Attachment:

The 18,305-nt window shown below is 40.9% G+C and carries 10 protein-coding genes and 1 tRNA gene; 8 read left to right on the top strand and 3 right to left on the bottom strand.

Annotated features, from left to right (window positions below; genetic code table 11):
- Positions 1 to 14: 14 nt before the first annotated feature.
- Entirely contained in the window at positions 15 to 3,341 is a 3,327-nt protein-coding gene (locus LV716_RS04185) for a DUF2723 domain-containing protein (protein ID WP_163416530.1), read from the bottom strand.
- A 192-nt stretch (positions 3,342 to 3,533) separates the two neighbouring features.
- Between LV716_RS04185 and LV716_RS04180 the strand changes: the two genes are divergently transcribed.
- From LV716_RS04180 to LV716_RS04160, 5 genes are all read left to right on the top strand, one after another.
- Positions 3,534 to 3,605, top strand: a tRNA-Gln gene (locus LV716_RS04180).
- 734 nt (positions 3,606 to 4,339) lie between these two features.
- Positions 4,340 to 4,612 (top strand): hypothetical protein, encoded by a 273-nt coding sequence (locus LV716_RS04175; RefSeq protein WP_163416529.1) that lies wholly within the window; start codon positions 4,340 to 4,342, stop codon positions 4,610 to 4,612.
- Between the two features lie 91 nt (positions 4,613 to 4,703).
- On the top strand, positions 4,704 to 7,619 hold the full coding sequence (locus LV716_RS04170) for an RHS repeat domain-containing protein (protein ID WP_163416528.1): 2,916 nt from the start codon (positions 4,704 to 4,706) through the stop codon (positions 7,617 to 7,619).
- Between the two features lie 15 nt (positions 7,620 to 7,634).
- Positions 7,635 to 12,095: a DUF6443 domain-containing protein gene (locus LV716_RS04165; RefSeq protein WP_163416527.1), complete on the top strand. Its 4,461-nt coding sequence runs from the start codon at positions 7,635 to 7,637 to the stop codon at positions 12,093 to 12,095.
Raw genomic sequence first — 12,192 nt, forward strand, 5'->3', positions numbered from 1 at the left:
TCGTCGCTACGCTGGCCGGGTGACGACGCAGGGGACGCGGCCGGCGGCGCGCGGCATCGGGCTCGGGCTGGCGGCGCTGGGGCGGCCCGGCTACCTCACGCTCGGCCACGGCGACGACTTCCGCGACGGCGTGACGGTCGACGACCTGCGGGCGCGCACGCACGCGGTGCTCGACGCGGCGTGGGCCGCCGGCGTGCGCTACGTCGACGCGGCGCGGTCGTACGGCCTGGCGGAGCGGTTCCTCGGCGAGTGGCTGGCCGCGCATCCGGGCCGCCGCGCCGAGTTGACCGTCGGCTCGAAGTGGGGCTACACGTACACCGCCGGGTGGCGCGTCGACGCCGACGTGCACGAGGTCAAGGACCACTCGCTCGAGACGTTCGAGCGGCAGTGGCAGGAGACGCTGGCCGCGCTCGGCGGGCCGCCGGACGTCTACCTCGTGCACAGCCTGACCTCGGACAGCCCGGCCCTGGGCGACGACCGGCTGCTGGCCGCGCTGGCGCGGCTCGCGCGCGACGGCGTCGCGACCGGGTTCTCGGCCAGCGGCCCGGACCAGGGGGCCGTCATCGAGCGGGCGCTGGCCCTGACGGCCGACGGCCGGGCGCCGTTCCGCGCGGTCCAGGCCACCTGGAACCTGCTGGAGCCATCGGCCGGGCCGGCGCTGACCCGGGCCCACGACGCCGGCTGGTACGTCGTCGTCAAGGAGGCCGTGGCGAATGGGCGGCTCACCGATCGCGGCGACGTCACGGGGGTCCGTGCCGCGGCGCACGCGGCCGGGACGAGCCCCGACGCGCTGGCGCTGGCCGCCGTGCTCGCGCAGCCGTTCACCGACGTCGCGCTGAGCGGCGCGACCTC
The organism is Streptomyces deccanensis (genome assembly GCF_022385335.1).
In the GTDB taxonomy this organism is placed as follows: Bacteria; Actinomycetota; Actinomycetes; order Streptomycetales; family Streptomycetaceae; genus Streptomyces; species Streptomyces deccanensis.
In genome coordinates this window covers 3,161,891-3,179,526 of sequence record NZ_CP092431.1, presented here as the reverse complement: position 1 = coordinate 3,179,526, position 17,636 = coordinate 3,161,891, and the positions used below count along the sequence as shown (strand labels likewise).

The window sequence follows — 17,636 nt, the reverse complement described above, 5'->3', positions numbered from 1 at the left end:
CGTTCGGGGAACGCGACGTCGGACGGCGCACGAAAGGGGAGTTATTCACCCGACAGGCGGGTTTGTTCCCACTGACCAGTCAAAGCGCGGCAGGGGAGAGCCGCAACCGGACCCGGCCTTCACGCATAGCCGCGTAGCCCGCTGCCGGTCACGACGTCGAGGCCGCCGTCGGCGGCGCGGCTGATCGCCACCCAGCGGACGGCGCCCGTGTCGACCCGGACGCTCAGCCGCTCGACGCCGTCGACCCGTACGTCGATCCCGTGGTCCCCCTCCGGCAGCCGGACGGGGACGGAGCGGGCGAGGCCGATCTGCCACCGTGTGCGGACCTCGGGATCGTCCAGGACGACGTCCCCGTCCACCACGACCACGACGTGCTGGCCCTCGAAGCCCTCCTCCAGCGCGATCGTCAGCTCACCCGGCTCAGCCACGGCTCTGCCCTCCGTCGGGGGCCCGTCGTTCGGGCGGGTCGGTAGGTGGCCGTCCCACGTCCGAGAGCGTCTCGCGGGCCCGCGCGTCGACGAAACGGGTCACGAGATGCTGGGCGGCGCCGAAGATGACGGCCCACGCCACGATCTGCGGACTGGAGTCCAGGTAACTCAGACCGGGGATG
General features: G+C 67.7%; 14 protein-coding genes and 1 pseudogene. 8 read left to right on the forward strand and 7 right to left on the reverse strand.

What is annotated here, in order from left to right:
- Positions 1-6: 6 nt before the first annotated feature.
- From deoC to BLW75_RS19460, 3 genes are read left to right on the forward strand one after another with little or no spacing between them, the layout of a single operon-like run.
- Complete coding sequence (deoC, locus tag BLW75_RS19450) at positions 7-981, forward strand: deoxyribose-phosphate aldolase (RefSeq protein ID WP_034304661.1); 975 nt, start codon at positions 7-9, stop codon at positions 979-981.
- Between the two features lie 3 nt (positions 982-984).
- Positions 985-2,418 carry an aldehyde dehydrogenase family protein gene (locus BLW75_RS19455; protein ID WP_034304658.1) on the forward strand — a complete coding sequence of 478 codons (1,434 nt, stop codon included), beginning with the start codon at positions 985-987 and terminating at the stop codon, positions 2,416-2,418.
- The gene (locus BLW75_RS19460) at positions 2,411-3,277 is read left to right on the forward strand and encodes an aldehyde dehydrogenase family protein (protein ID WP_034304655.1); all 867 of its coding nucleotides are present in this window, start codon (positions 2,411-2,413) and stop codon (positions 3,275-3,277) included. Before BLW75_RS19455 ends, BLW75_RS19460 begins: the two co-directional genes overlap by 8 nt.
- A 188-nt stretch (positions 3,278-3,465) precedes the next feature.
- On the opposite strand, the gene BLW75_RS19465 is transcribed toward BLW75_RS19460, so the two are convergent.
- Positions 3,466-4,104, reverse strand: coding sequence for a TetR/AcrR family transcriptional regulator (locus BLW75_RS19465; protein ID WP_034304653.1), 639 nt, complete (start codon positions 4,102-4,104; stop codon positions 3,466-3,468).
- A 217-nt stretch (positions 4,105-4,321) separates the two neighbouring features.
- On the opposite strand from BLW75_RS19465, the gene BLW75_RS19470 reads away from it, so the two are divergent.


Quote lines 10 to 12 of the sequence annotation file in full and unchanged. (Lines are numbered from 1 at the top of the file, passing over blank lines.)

- Positions 4,340 to 4,612 (top strand): hypothetical protein, encoded by a 273-nt coding sequence (locus LV716_RS04175; RefSeq protein WP_163416529.1) that lies wholly within the window; start codon positions 4,340 to 4,342, stop codon positions 4,610 to 4,612.
- Between the two features lie 91 nt (positions 4,613 to 4,703).
- On the top strand, positions 4,704 to 7,619 hold the full coding sequence (locus LV716_RS04170) for an RHS repeat domain-containing protein (protein ID WP_163416528.1): 2,916 nt from the start codon (positions 4,704 to 4,706) through the stop codon (positions 7,617 to 7,619).